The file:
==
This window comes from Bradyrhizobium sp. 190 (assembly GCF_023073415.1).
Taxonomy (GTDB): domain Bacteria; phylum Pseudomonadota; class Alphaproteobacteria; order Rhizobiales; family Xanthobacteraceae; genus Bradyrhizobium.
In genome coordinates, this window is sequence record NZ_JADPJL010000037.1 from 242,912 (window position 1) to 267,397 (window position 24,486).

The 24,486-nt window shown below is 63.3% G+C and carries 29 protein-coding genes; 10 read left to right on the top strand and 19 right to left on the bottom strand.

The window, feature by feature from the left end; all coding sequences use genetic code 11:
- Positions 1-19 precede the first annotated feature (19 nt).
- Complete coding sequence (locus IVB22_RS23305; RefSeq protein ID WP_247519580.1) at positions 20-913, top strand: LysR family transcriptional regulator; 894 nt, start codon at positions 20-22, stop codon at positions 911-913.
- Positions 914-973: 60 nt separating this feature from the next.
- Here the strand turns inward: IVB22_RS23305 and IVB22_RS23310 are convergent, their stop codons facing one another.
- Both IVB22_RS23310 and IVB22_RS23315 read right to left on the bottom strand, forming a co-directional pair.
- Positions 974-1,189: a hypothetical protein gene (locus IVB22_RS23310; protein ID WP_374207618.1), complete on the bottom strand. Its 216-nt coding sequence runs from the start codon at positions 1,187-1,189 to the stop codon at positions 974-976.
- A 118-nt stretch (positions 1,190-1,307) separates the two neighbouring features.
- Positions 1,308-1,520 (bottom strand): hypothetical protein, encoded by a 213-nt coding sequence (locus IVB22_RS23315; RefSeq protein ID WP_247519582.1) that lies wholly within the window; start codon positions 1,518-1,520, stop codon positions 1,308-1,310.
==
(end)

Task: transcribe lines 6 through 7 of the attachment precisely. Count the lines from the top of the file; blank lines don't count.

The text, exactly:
- Positions 1-19 precede the first annotated feature (19 nt).
- Complete coding sequence (locus IVB22_RS23305; RefSeq protein ID WP_247519580.1) at positions 20-913, top strand: LysR family transcriptional regulator; 894 nt, start codon at positions 20-22, stop codon at positions 911-913.